Sunday, April 10, 2011

The Good, The Bad and the Collectivists...

Jaron Lanier is an interesting man. In many ways we couldn't be more different (humanist views, faith in newspaper reporting,  belief in man-made global warming, taste in hair, etc.),  but in his article on online collectivism, Digital Maoism, I find that he and I are very much aligned in our experiences and concerns with the push towards online collectivism. The article sums up the main problems of the collective fairly succinctly and with little of the blather that you might expect from the same subject written within the halls of academia. A practical man with decades of experience in technology as an instigator and creator as opposed to one who theorizes or debates endlessly to no real conclusion, Jared not only identifies the main problems with Collectivism as a goal, but also points out the usefulness of it in limited spheres of influence.

The problem and solution of collectivist output, or group-think, can be summed up in the following ideas: A Collective is best when...

... answering questions, not asking them, and outputs simple answers.
As Lanier points out, a collective is very good at guessing the number of jelly-beans in a jar or serving as the basis of Google's search engine algorithm. What it is not so good at is coming up with lasting ideas or products.

This is, at its base, due to the way the collective averages information to come to simple conclusion. This requires a simple question, like 'do you like X' or 'how much do you think X is worth.' Asking 'what is beauty' will get many, varied and often conflicting answers whose sum total is nonsensical at best. In effect, it is better to ask practical, easily definable questions of a collective, like 'on a scale of 1-10' and leave the vagaries of complex philosophical or creative thought to individuals.

A good example of this can be seen in the episode O' Brother, Where Art Thou. Homer's long-lost brother Herb steps down on the design of a new car to allow the 'average man,' Homer, design it instead. The result makes the Tucker Torpedo look like a 2011 Car & Driver Award Winner and destroys Herb's business (ironically, because the collectivist car industry hated it).

... it is tempered by procedure.
Many people in the United States bemoan the 'gridlock' that plagues congress. 'Congress is the opposite of Progress' some proclaim, and to an extent, that is not only true, but intended.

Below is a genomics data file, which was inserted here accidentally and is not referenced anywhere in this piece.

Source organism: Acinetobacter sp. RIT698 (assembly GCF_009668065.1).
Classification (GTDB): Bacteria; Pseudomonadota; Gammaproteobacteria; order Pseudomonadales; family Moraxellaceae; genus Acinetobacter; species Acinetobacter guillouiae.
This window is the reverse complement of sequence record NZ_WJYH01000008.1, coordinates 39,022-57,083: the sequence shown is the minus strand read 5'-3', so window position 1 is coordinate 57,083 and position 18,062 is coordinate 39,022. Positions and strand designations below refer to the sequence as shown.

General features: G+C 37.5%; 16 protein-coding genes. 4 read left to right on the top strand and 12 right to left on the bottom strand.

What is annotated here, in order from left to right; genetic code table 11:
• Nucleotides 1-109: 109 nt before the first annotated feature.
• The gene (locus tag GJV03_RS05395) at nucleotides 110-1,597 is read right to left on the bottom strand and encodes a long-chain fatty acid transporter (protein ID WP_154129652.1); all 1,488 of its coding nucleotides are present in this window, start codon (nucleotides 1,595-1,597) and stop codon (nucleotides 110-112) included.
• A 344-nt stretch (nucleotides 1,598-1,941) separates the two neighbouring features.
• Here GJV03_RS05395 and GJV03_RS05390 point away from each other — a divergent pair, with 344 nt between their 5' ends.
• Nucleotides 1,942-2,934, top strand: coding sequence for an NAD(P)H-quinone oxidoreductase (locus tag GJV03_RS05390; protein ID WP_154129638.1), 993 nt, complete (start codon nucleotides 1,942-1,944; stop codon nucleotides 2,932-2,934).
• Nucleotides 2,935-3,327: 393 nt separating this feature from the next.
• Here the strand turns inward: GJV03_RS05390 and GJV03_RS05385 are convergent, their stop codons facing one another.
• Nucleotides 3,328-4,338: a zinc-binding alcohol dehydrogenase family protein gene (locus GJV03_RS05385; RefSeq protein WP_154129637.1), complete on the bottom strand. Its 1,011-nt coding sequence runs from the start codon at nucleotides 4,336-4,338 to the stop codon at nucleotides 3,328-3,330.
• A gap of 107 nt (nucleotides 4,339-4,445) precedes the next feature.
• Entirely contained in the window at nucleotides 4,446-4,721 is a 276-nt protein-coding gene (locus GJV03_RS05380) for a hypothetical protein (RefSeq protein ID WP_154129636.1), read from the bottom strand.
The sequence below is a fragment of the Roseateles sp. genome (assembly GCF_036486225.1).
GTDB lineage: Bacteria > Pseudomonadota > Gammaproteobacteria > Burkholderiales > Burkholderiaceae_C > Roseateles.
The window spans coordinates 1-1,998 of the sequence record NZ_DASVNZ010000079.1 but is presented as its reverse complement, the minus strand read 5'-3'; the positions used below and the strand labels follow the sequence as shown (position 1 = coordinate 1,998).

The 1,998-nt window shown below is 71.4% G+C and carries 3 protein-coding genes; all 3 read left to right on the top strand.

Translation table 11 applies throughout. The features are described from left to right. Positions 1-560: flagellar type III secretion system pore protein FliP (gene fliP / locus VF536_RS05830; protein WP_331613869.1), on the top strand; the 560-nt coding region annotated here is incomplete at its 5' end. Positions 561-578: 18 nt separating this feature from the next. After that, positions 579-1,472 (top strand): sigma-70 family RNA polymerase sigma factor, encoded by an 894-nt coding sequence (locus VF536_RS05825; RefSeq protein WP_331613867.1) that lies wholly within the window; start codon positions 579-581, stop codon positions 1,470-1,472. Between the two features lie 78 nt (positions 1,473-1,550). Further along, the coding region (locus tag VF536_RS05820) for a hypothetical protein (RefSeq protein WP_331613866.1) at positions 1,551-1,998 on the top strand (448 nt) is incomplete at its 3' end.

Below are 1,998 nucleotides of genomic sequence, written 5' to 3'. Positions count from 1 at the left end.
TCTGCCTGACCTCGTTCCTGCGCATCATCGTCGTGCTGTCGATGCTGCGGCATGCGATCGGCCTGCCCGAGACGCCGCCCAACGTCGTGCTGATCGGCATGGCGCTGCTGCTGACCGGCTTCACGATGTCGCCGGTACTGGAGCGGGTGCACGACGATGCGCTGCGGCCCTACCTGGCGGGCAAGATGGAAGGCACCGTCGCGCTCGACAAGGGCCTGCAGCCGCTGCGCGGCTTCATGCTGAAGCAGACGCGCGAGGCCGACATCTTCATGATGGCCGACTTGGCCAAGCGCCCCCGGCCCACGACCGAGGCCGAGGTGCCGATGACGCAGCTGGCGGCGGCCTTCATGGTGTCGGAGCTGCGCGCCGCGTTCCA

When they set up our system of government, our founding fathers knew that true democracy would lead to mob rule and that this was not a desirable thing. Even back in the 18th century, they understood the destructive properties of group-think, and (although they didn't have a name for it) the vulnerability of social networks to incitement and exploitation. Instead, they chose a representative form of government to establish a multi-layered process to slow down decision making and established rules to make sure that true majorities, not simple ones based on a fraction of a percentage point over 50, would steer the ship of state.

In this way, state autonomy was virtually guaranteed, as any decision made by the Federal government that affected the states as a whole was sure to be bogged down in debate and unlikely to pass. Only those ideas with true worth, those that could be agreed upon by a large majority of the union, would be allowed to change the entire fabric of the United States. The strength of this system was shown in the passing of the 13th amendment, which was legally above board, leaving the South no other recourse than to secede from the Union to avoid it's effects.

In the end, the United States is a very large collective, but by the use of procedure, we slow down the impulsive nature of collectivist thought, the 'Jitters' as Lanier referred to them, to keep the system from devolving into a constantly changing set of priorities based on whatever ideas are in vogue at the moment, allowing for maximum freedom and a clearly defined culture and set of standards.

... it is overseen and corrected by individuals.
The main complaint that Jared has about collectivist thought is that is terrible for creating, or using active discrimination in the selection of, ideas or products of lasting value. He uses the old and well worn cliché of a 'design by committee' as the perfect example of something a collective should never be allowed to do. I have first-hand experience of this.

In my first job out of college (donkey's years ago), I worked as the graphic designer for a small corporate entity named HBS Systems (the HBS stood for High Class Business Systems, leaving out the C and making the systems in HBS Systems redundant, a fine example of committee design all on its own). We had a hall of middle managers (I called it the Gauntlet) that had to have their say on everything that came out of my office. Products would go up on side of the hall and come down the other. Each manager would add notes on what they thought it needed to have changed (and they all commented), I would make the changes and then it would go back and the managers would then go about undoing the changes of other managers after they appeared. A single 8 page brochure was in the works before I started working there and, two years later, it still wasn't done.

The problem with this job was that as the graphic professional, I should have had some say over which ideas to implement or discard. Instead, my professional skills took a backseat to every mid-level executive in the building, including HR and accounting, and none of them could agree on anything. The individuals who should have had final say, the graphic professional and the head of the company, took second place to the collective of 'everymen' whose input could only make the final product 'average' at best.

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